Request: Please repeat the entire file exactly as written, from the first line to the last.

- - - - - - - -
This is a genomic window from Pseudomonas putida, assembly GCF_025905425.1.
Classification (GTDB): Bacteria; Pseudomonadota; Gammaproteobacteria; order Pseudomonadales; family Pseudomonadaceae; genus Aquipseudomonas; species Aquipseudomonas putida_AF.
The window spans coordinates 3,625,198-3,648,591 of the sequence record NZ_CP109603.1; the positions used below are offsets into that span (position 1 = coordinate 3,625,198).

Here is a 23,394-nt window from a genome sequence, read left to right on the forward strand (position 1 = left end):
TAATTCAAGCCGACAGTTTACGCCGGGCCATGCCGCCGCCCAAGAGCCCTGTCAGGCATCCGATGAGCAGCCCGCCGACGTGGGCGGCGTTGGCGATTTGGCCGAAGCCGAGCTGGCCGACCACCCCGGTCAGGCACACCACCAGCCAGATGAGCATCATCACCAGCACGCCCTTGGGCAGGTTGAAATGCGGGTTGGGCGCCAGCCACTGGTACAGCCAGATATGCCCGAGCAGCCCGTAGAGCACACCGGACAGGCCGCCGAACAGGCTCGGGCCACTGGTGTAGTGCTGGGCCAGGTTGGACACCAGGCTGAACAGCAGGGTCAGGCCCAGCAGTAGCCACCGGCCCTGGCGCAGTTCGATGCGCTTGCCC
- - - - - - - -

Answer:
This is a genomic window from Pseudomonas putida, assembly GCF_025905425.1.
Classification (GTDB): Bacteria; Pseudomonadota; Gammaproteobacteria; order Pseudomonadales; family Pseudomonadaceae; genus Aquipseudomonas; species Aquipseudomonas putida_AF.
The window spans coordinates 3,625,198-3,648,591 of the sequence record NZ_CP109603.1; the positions used below are offsets into that span (position 1 = coordinate 3,625,198).

Here is a 23,394-nt window from a genome sequence, read left to right on the forward strand (position 1 = left end):
TAATTCAAGCCGACAGTTTACGCCGGGCCATGCCGCCGCCCAAGAGCCCTGTCAGGCATCCGATGAGCAGCCCGCCGACGTGGGCGGCGTTGGCGATTTGGCCGAAGCCGAGCTGGCCGACCACCCCGGTCAGGCACACCACCAGCCAGATGAGCATCATCACCAGCACGCCCTTGGGCAGGTTGAAATGCGGGTTGGGCGCCAGCCACTGGTACAGCCAGATATGCCCGAGCAGCCCGTAGAGCACACCGGACAGGCCGCCGAACAGGCTCGGGCCACTGGTGTAGTGCTGGGCCAGGTTGGACACCAGGCTGAACAGCAGGGTCAGGCCCAGCAGTAGCCACCGGCCCTGGCGCAGTTCGATGCGCTTGCCC